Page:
Failure to Address Disproportionality in American Schools

In the Utah Special Educator, Essential Educator Online (http://essential educator.org/), Edward Fergus (Equity Assistance Center Arizona State University), writes thoughtfully on, “Distinguishing Difference from Disability: The Common Causes of Racial/Ethnic Disproportionality in Special Education” (November. 2011). The project was supported by the U. S. Department of Education.

One point made is that placement in special education is a “restrictive environment” and limits educational opportunity to access more rigorous curriculum and instruction: “For example, students are less likely to receive access to rigorous and full curriculum (Harry & Klingner, 2006; Fierros & Conroy, 2002); limited academic and post-secondary opportunities (Harry & Klingner, 2006); limited interaction with “abled” or academically mainstreamed peers and increased sense of social stigmatization (Gartner & Lipsky, 1999; National Research Council, 2002); and a permanence in their placement (Harry & Klingner, 2006).”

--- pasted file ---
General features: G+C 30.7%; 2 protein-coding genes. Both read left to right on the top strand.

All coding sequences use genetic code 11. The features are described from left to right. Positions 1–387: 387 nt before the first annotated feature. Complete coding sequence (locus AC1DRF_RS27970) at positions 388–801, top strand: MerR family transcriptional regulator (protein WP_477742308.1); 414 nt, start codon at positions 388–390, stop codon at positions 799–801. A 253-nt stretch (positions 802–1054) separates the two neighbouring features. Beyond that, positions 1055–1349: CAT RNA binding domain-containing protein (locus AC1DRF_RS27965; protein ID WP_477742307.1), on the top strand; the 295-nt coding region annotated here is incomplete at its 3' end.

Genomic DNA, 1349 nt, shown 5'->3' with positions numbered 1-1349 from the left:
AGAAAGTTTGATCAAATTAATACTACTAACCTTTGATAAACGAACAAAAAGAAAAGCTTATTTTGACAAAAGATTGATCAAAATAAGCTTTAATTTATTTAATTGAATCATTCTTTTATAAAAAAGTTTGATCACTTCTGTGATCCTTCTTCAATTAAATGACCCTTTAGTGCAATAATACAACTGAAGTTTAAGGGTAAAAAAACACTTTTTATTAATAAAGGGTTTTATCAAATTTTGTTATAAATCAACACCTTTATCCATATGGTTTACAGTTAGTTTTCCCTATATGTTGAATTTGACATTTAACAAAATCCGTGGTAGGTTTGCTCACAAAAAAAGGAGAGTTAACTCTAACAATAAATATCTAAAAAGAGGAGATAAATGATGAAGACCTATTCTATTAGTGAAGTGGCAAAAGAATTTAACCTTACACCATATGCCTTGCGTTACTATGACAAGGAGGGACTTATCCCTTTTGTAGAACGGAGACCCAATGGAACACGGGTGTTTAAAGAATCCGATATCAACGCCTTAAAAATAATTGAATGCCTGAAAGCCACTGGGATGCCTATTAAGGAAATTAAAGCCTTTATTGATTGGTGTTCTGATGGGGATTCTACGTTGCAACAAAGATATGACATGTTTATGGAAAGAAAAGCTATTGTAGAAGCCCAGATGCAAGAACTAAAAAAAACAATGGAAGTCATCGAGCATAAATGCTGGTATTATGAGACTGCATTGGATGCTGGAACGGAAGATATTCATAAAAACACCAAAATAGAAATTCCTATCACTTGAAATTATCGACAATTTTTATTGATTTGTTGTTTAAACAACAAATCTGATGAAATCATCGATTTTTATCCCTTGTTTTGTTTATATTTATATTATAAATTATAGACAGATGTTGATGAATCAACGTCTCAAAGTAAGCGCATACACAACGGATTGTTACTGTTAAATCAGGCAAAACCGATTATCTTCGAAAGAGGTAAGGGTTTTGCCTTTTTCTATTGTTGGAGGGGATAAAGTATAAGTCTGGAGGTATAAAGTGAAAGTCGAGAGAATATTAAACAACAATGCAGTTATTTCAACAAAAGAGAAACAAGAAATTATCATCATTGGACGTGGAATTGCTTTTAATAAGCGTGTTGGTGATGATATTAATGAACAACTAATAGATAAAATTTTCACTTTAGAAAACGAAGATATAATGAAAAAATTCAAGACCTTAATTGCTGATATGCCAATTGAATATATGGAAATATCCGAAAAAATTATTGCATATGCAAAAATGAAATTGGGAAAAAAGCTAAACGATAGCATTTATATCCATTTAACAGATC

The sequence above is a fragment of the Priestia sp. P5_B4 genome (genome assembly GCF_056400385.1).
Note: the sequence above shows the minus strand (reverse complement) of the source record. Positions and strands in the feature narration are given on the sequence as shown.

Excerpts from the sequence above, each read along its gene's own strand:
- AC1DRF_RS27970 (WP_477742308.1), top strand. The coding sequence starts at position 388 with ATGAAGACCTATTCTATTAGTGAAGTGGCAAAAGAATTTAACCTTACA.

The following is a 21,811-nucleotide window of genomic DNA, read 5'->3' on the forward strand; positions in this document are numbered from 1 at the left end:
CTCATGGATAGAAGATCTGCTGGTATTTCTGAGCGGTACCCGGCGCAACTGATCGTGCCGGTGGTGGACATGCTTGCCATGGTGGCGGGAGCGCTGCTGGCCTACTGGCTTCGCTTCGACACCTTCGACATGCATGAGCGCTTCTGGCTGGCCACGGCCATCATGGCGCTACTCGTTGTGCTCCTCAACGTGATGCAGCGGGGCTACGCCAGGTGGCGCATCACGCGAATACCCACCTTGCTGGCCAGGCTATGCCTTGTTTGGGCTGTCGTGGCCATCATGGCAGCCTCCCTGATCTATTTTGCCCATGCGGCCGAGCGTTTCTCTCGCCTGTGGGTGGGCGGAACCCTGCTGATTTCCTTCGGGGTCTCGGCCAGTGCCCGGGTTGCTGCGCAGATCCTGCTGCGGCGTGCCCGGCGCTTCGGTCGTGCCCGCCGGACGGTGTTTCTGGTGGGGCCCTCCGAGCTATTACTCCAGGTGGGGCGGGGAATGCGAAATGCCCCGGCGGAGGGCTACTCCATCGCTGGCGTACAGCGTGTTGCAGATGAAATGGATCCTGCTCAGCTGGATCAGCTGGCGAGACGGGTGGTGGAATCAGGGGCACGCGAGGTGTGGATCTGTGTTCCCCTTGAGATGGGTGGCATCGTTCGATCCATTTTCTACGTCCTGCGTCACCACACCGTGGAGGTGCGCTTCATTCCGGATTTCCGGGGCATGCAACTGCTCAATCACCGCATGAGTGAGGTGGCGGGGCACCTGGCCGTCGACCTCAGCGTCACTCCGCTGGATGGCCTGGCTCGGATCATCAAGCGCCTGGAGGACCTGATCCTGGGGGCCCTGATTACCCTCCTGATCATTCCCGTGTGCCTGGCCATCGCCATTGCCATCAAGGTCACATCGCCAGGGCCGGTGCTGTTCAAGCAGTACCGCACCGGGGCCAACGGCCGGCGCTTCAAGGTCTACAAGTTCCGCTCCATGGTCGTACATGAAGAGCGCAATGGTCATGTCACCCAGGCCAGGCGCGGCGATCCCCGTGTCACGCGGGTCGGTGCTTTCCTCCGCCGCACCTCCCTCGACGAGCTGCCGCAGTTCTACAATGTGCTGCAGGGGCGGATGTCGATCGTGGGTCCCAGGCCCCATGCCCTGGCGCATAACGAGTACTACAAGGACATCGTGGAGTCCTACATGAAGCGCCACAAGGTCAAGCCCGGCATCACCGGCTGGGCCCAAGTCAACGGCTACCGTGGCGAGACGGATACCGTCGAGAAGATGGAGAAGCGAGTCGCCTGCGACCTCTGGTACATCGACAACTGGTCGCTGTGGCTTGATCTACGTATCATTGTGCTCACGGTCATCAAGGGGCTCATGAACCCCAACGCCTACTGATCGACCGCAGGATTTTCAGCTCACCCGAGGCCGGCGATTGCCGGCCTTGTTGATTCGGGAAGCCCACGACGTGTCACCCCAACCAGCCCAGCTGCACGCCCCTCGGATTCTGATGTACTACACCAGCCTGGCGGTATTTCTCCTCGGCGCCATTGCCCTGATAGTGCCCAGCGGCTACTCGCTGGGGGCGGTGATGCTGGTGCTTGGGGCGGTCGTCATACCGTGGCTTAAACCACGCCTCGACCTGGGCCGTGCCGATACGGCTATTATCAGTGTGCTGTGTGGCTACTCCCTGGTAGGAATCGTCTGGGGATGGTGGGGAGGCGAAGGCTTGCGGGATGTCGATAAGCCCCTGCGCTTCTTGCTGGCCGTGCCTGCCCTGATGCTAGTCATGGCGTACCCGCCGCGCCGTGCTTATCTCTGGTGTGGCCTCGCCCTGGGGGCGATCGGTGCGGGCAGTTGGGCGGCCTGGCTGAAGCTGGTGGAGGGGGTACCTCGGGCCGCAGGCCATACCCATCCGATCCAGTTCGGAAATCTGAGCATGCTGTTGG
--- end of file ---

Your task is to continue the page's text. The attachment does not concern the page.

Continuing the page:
This is not good news.

We damage children when we put them in special education. We know that Native American children already arrive at school with an historic negative expectation. Placing them in special education serves to confirm the negative expectation, a self-fulfilling prophecy. And once they are in, they stay in and the label sticks. After all, “they are indians.”

Black American children we know can be put on the road to prison by consignment to special education.

Why do we continue to do it anyway? What is the mainstream motive? At one point don’t we lose our credibility as educators?

The problem of over-identification of non-disabled children has been known to us since the 1960s, as Mr. Fergus documents.

It’s against the law!

Stop sign along country road.

We advocate here for direct action among local schools. As we say to the children in our schools, “Stop, you are making bad choices!” The mechanics of cutting back on disproportional representations and misidentification practices can be understood by a 5th grader. Of course we need thoughtful studies to work from, but we do not need them all that much.

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